I get into a Toyota Corolla parked in an American suburban household’s garage.
Hachiko Crossing is shed from a single hair follicle.
I’m in the middle of the desert driving along wide, SUV-sprinkled roads.
The Yamanote Line gets swallowed with my saliva.
I swing by a drive-thru fast food establishment.
A shokunin sushi master slips out of my pocket.
I stroll through mega-aisles at mega-warehouses lined with Korean appliances.
A Togoshi Ginza gift shop flakes off like dry skin.
I flip on a TV set: another home invasion and a murder.
A Meguro River sakura petal detaches from a tree branch and shrivels.
I jog on a treadmill on carpeted floors.
A Shibuya studio-trained house dancer is pushed out of my sweat glands.
I buy avocados imported from Mexico and shrimp imported from Thailand.
A Fukushima-radiated tomato rolls out of my bag and splats on the floor.
I take a shower.
And a steaming hot furo flies off like a broken fingernail.
I dress myself in muted tones and Uggs.
And a Harajuku girl comes out with my menstrual flow.
The Japanostalgia eats me up.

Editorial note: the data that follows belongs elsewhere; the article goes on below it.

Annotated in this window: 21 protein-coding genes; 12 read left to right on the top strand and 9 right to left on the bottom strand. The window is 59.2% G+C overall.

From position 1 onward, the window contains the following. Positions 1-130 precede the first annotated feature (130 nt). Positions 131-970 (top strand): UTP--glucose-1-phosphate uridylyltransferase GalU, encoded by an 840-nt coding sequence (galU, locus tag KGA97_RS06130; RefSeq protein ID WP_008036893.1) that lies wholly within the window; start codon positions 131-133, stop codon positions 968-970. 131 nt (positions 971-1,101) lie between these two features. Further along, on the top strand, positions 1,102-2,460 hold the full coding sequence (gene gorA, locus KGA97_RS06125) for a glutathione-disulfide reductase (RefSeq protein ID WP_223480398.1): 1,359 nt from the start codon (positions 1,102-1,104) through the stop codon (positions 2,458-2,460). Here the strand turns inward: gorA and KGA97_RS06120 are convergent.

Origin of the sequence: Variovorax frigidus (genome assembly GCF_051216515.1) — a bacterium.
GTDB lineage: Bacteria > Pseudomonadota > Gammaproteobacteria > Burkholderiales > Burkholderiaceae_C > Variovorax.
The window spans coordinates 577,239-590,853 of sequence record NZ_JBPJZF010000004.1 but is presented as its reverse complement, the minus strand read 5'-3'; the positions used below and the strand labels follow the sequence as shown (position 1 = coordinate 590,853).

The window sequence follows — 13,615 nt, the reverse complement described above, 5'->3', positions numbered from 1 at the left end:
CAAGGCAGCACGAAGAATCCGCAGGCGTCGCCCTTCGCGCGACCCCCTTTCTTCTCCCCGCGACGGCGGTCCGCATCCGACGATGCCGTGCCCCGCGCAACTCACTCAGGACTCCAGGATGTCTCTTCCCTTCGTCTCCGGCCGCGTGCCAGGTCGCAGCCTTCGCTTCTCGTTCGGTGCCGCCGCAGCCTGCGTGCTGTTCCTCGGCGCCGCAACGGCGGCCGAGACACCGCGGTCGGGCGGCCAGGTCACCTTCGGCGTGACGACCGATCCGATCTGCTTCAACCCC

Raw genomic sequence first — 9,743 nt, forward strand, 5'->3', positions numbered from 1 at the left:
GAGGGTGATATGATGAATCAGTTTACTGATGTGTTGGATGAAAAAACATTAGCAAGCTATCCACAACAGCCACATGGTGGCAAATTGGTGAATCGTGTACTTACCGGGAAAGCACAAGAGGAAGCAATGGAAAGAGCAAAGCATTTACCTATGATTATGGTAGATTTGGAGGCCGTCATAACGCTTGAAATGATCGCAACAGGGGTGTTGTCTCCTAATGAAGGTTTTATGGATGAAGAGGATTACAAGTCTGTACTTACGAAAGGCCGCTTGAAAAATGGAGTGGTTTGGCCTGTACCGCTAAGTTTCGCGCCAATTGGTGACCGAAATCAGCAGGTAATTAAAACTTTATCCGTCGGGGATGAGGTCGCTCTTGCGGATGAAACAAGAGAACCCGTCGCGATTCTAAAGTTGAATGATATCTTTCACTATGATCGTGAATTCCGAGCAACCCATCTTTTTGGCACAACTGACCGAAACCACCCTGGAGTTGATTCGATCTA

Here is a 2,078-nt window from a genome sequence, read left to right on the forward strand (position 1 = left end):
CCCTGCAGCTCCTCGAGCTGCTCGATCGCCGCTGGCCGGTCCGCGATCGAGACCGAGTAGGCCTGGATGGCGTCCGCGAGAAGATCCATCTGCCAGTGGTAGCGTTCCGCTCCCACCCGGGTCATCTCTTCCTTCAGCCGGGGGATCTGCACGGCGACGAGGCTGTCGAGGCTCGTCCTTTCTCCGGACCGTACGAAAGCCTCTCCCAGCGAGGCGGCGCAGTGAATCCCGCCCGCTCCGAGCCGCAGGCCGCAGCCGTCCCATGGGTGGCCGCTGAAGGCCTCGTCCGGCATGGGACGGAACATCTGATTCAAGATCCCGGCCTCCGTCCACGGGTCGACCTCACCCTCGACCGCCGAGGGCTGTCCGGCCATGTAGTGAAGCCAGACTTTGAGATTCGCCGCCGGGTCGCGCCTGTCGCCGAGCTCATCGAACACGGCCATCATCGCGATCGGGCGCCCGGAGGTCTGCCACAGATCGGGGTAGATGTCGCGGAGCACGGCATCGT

An obi, yakitori skewer, salaryman, OL, otaku, Osaki station jingle, ubervending machine, Franco-Japanese bakery, manga, soba noodle, and izakaya run down my cheeks as tears.
I’m interned in the hospital.
Chuken Hachiko dutifully awaits me at Shibuya Station.
(inspired by Pablo Neruda’s “Mediodía”)
Our house has the light of the sun in the afternoon:
orange tea cups and saucers;
scripts of scribes from the land of hibiscus,
and your smile runs like film through the theater of my mind.
A warm yellow glow illuminates gray stone and triangles from Bangkok,
it comes with a whistle of the kettle for the brew of Balinese beans,
between the double flame of the pumpkin brulee and green cedar,
you ascend to the balcony above.
Here in this city I will live with you in joy and love,
eternal, with gayageums, blue waves, and pianos,
with only a dialog of wind and water.
While you move upward or down on the stairs, walking or running,
I am there,
singing or reading, knitting or cooking; you nail things down;
we write, return, embrace.
When all the world says,”It is winter,” we say, “In fact, it is spring.”
On three occasions, I went to see the Japanese emperor on his birthday.
From his glass-encased patio at his palace, he greeted visitors like me who’d trekked up the paved, sakura tree-lined hill to his imperial abode. Some had come from Tokyo station to give him birthday wishes, some from Shinagawa, some from France or America, Nepal or Italy.
The emperor was petite, his hair silver and combed slickly. As he approached the microphone, the crowd of visitors I stood amongst went silent and looked up to him as he began to speak. His voice was gentle. Regal.
I am deeply appreciative of all of your birthday wishes.
This year marks the twentieth anniversary of my enthronement and our fiftieth wedding anniversary.
I’d like to express my gratitude to the many people who have congratulated us on these milestones.
Looking back on the past year,